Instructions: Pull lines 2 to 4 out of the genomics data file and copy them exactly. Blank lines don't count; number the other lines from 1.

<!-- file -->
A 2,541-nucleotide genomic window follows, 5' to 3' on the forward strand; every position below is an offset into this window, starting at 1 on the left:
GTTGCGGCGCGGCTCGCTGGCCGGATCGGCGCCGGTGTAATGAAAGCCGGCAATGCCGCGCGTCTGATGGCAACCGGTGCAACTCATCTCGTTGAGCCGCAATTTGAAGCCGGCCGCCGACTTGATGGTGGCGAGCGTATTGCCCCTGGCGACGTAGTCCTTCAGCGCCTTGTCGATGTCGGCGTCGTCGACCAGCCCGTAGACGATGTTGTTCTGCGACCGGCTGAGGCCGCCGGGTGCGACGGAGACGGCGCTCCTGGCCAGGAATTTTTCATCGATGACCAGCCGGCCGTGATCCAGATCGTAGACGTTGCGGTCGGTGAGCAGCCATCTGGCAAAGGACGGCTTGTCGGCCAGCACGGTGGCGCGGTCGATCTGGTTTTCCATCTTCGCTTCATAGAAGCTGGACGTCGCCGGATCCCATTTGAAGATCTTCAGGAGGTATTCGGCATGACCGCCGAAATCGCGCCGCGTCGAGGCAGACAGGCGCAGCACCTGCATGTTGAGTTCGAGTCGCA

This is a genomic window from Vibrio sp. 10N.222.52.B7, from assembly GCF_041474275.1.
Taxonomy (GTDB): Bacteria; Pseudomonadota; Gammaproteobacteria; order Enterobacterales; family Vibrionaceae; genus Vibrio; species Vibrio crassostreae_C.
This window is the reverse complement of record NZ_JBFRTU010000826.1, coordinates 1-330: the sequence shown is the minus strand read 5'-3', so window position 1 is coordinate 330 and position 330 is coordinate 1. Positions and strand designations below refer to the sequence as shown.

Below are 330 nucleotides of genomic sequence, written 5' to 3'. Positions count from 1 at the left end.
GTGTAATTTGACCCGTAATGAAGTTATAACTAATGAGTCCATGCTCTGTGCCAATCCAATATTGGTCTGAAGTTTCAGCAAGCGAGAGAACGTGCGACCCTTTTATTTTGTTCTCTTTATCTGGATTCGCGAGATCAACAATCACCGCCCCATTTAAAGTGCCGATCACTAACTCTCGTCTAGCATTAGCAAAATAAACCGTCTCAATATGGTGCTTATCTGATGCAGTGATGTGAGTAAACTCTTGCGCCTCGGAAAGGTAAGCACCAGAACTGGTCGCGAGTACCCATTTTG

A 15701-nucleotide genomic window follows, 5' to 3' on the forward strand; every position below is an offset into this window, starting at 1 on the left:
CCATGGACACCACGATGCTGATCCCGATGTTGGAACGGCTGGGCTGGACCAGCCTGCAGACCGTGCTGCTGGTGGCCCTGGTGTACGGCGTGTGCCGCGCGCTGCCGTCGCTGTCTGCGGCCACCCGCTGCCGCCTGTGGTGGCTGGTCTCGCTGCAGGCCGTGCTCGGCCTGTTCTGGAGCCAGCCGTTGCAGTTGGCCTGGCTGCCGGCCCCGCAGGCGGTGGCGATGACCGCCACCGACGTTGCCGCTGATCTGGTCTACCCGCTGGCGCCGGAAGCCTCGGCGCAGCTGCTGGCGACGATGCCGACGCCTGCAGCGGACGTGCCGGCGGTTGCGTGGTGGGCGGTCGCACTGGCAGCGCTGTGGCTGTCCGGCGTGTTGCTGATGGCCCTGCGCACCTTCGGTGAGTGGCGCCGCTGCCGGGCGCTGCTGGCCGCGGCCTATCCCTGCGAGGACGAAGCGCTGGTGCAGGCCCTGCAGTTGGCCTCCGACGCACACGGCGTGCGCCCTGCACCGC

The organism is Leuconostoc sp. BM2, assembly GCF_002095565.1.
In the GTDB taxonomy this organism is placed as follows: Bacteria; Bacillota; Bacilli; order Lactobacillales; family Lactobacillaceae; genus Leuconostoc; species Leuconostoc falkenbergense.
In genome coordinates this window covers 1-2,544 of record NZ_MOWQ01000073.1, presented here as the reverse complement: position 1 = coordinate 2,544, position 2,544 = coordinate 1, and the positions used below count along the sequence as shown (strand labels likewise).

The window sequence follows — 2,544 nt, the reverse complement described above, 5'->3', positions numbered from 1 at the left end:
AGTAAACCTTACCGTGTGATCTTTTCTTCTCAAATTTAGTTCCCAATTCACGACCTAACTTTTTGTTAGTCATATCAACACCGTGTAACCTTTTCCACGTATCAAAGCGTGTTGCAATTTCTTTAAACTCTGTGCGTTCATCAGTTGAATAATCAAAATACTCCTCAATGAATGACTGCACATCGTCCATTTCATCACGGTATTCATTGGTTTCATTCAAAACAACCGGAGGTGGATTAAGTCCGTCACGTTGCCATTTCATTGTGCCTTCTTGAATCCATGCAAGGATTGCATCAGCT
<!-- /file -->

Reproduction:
GTTGCGGCGCGGCTCGCTGGCCGGATCGGCGCCGGTGTAATGAAAGCCGGCAATGCCGCGCGTCTGATGGCAACCGGTGCAACTCATCTCGTTGAGCCGCAATTTGAAGCCGGCCGCCGACTTGATGGTGGCGAGCGTATTGCCCCTGGCGACGTAGTCCTTCAGCGCCTTGTCGATGTCGGCGTCGTCGACCAGCCCGTAGACGATGTTGTTCTGCGACCGGCTGAGGCCGCCGGGTGCGACGGAGACGGCGCTCCTGGCCAGGAATTTTTCATCGATGACCAGCCGGCCGTGATCCAGATCGTAGACGTTGCGGTCGGTGAGCAGCCATCTGGCAAAGGACGGCTTGTCGGCCAGCACGGTGGCGCGGTCGATCTGGTTTTCCATCTTCGCTTCATAGAAGCTGGACGTCGCCGGATCCCATTTGAAGATCTTCAGGAGGTATTCGGCATGACCGCCGAAATCGCGCCGCGTCGAGGCAGACAGGCGCAGCACCTGCATGTTGAGTTCGAGTCGCA

This is a genomic window from Vibrio sp. 10N.222.52.B7, from assembly GCF_041474275.1.
Taxonomy (GTDB): Bacteria; Pseudomonadota; Gammaproteobacteria; order Enterobacterales; family Vibrionaceae; genus Vibrio; species Vibrio crassostreae_C.